That Ho Chi Minh City has become noticeably hotter in the past decade has yet to be confirmed by any official statistics, but look at other cities around the world and you can see this urban area following a similar trend. Take Tokyo, for example. Its average temperature in September over the past 100 years has increased from 21.5 °C to 24.5 °C. This is a result of the urban heat island (UHI) effect, where human activity and the modification of the land surface due to urban development makes the city become significantly warmer than its surrounding rural areas.
There are a number of causes. Building materials, such as concrete or asphalt, effectively retain heat as do dark-coloured pavements or roofs, thus causing a cauldron-like effect. Waste heat generated by energy usage is another contributor, something that can be measured with the growing use of air-conditioning. In Saigon at the turn of the millennium, few families could afford the luxury of these cooling machines. Now, especially in the city’s central districts, the air-conditioner has become the norm rather than the exception. While it cools air indoors, by spitting out hot air, outdoors it warms it up.
Another reason for the hotter city is the lack of evapotranspiration, something that results from not having enough vegetation. The sum of evaporation and plant transpiration from the earth’s land surface back into the atmosphere, this process is responsible for 15 percent of the water vapour in the earth’s atmosphere. Like sweat, it’s a cooling process. Drive through the park on either side of Truong Dinh or Le Duan, and thanks to the vegetation and the canopy caused by the 100-year-old trees, you instantly notice a cooling and dampening of the air. A lack of vegetation means that there is no natural cooling process installed to cool down the city when it gets too hot.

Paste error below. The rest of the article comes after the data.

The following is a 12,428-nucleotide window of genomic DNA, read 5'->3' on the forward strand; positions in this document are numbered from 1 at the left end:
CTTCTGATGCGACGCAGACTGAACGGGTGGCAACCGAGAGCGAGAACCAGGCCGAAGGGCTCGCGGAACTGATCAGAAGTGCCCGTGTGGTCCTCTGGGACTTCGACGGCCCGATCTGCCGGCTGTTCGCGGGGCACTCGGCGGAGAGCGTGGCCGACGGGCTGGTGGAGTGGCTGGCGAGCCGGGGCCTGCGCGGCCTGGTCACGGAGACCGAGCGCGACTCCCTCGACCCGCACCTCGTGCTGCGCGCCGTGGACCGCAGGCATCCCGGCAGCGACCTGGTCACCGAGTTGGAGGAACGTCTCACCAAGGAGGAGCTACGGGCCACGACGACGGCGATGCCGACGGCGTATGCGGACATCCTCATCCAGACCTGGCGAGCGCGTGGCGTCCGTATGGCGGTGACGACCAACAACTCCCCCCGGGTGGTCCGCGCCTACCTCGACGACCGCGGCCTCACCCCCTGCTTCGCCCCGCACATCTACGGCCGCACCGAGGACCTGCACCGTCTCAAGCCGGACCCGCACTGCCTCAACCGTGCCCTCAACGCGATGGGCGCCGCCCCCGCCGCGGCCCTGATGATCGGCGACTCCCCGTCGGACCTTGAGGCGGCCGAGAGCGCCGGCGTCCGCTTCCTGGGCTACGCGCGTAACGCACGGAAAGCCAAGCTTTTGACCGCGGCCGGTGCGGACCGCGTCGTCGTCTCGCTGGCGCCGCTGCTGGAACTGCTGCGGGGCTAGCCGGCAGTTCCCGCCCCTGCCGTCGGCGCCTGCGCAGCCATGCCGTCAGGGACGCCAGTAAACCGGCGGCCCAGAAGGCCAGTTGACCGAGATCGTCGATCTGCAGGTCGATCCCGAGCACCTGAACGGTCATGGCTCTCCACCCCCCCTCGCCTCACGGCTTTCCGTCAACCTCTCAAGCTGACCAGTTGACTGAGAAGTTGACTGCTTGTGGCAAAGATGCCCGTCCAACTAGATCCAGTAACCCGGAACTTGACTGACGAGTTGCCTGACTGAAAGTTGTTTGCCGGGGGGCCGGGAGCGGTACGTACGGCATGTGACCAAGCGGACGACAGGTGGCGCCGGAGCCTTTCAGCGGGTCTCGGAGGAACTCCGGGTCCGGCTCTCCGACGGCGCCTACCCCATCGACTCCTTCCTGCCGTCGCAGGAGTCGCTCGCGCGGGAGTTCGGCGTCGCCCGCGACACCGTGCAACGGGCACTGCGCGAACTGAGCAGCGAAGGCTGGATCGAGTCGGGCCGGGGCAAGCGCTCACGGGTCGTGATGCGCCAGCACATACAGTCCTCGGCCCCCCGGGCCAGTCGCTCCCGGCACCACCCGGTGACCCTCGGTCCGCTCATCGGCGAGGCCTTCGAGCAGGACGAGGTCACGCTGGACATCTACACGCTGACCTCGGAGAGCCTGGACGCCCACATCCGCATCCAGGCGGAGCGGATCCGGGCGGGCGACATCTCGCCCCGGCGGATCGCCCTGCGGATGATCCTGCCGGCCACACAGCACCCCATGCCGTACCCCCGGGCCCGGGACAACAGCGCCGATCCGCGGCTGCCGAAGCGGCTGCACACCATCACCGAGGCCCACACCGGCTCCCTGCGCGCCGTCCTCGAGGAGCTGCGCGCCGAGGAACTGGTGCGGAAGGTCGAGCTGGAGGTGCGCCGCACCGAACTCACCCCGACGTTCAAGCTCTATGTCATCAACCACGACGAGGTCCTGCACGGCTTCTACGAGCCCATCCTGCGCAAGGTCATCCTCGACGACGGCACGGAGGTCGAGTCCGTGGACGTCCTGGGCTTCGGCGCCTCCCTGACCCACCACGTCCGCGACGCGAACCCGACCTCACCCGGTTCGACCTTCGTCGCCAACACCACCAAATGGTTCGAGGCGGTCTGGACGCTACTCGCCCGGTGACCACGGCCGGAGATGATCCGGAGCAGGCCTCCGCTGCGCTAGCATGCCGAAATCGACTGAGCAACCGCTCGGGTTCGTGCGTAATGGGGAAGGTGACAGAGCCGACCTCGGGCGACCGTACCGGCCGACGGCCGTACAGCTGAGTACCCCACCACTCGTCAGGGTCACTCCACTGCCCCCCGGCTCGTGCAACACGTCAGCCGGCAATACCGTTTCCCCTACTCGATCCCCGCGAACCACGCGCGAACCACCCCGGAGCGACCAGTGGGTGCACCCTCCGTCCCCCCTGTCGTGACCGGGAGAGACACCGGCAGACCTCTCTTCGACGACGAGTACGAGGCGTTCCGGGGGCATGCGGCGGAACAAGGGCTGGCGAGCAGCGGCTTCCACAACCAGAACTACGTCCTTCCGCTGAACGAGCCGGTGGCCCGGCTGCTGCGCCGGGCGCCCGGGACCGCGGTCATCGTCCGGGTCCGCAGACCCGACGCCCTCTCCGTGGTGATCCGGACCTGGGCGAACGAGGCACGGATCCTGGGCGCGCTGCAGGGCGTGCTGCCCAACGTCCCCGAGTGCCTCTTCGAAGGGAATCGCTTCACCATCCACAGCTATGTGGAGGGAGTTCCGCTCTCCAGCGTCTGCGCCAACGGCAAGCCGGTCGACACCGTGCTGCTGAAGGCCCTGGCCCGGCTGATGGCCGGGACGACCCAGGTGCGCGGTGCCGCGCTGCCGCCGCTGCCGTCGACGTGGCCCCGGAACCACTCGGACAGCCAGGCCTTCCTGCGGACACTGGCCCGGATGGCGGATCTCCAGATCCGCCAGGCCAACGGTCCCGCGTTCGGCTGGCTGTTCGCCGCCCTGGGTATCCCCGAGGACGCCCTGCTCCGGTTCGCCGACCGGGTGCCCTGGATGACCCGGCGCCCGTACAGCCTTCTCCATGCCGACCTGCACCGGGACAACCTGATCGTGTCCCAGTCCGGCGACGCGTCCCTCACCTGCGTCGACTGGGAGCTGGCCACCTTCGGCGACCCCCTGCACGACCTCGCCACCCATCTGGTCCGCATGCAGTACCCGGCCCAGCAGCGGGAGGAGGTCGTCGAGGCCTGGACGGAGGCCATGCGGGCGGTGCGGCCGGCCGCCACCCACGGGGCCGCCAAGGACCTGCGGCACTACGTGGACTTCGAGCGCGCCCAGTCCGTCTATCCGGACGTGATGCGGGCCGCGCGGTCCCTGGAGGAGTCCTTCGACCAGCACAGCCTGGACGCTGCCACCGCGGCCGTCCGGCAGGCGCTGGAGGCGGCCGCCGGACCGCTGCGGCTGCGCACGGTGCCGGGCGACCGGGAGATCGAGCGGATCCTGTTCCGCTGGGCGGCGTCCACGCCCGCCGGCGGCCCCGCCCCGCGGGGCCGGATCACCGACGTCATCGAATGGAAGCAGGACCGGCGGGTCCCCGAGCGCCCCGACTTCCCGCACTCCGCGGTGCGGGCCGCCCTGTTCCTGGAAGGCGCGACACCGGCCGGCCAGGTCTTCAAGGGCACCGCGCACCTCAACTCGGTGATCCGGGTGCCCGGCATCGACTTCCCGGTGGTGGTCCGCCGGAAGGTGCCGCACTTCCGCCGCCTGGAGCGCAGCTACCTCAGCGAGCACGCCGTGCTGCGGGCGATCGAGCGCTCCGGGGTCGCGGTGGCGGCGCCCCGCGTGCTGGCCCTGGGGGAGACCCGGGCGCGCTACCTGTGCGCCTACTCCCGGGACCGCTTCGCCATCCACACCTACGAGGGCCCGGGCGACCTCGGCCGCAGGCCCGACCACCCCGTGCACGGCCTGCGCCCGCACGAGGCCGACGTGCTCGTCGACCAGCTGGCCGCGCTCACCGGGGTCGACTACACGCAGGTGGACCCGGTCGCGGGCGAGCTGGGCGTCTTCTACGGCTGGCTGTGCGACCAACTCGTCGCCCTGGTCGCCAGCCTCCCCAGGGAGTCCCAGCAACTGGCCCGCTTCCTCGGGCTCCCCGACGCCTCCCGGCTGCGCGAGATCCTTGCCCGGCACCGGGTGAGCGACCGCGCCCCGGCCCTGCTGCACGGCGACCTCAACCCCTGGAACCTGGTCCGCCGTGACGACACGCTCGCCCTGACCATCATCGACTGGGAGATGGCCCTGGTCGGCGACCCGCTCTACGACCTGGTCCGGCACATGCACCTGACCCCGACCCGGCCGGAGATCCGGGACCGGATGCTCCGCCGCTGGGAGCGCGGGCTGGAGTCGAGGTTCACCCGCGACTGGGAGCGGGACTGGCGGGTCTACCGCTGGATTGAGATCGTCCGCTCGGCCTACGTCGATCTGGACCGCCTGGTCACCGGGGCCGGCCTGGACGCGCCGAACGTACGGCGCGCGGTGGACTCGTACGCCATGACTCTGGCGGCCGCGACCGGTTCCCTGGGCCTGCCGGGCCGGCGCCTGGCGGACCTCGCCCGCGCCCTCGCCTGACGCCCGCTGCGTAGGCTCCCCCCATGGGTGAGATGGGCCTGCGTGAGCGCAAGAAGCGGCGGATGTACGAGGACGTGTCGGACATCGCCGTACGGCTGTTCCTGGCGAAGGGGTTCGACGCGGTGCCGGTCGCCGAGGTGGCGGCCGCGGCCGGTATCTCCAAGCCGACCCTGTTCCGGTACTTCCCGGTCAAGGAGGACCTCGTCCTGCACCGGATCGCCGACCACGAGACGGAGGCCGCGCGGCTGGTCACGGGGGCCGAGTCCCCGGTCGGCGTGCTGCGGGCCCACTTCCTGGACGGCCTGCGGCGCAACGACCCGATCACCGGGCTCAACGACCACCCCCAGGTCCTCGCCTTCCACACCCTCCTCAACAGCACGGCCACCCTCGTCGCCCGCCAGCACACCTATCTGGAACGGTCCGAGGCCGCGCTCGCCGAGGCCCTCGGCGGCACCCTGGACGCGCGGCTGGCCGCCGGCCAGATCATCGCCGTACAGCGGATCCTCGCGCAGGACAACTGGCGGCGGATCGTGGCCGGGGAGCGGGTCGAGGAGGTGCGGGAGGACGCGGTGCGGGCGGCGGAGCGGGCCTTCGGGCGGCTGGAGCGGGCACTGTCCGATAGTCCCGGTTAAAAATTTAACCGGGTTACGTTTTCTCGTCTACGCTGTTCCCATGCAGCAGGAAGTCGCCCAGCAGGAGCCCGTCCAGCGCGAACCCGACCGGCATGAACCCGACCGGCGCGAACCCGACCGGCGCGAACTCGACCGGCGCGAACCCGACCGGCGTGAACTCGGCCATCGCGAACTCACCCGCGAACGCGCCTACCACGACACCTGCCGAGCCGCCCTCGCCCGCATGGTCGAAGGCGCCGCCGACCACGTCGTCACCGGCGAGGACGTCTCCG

Green it Up, Baby
What this all means is that to cool the city down, Saigon really needs to start going green and find a way to counteract the heat island effect. Yet much damage has already been done — trees and green areas have disappeared to make way for new developments. And many of the latest constructions in this metropolis are far from green. Nonetheless, it is not irreversible and over a period of time, steps in the right direction can still be taken.
One route would be to move towards using white or reflective materials to build houses, roofs, pavements, and roads, thus increasing the overall albedo, or surface light reflection, of the city. Using light-coloured concrete has proven effective in reflecting up to 50 percent more light than asphalt. This in turn reduces temperatures.
A second option is to increase the amount of well-watered vegetation and trees along roadsides or highways, and to ensure that areas being developed have parks. Green roofs are also a good option. Excellent insulators during the warm weather months, the plants cool the surrounding environment and help improve air quality by absorbing and converting carbon dioxide to oxygen.
More shaded walkways, buildings constructed with better airflows, reflective glass and less dependency on air-conditioning — all would contribute to the decreasing of the temperatures outside.
But until there is a solid movement in place and a whole-hearted, universally accepted desire to green up this city, the dry season will continue to be excruciatingly hot, with the heat waves becoming unbearable.